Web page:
Let the little children come to me

I just found this lovely blog.

In a time when migrant children at our southern border are being robbed of their childhood (and even their lives) and children within our own borders are being taught to hate (often in the name of God),  this post’s beautiful and simple message couldn’t be more timely or more important.

Please leave comments on the original post.

About Creation and the Creator

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Today my daughter and I wandered through the woods. After three days of cold and dreary weather we weren’t going to miss 60 degrees and a sunny sky. So we put on our sneakers and headed off to Latta Plantation Nature Preserve to play in the woods and eat marshmallows!

We started at the nature playground walking on logs, slack rope, crawling through rope tunnels, and trying a climbing wall. All of this made difficult by our very wet and muddy shoes, thanks to the 4-inches of rain we’ve received. I spent an hour hovering around my daughter, ready to catch her at a moments notice. My goal: to protect her from a slip or fall, a skinned knee, or worst of all; the dreaded muddy hands!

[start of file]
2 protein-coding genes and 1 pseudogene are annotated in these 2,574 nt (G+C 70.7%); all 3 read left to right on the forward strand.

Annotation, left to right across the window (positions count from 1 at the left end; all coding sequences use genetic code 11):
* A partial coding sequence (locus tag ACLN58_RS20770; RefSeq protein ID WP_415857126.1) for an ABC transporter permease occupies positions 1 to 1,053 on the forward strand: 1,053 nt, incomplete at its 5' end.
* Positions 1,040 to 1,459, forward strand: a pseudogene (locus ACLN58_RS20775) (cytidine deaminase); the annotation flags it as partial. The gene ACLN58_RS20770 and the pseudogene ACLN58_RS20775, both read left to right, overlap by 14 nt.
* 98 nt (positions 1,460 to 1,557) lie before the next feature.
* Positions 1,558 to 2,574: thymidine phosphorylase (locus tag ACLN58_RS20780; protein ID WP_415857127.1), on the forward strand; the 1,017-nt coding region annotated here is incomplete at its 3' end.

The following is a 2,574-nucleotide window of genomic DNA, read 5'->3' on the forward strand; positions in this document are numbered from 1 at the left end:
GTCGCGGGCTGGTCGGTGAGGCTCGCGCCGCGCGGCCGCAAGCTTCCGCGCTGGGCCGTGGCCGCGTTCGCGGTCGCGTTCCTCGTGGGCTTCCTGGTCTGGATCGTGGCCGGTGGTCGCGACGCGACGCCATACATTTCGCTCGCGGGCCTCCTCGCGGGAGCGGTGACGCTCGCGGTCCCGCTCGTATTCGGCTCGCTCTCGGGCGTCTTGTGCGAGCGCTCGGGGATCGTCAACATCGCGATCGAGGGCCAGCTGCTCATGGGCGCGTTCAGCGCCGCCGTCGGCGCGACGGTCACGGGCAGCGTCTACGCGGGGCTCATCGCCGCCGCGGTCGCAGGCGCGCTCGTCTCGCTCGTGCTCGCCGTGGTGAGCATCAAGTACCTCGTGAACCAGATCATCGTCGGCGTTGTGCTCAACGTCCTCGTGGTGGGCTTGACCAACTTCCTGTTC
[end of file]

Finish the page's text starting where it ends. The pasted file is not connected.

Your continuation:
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After a time we headed down the trail. Again I was a father-hen, constantly keeping my daughter away from muddy puddles, keeping her…

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Learning to become the mother I wish I’d had

Amazing and insightful post written by a diagnosed NPD (non-malignant) who has been working hard to stop the generational transfer of NPD and raise an emotionally healthy and empathic son, while she works on herself. They are learning together, and she may have prevented her child from developing a personality disorder by using the techniques discussed in this post.

I sure wish my mother had become self aware enough to do this with me.

The subway musician.

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The following story intrigued me and I think there’s a lesson here about appreciation that gets lost as we grow older. Small children are fascinated by everything, but that fascination soon becomes indifference or even boredom as the cares of the world begin to bear down and the daily grind of survival and “keeping up with the Joneses” seems to take priority over the really important things in life, which are usually the little things we take for granted.

Here’s the story.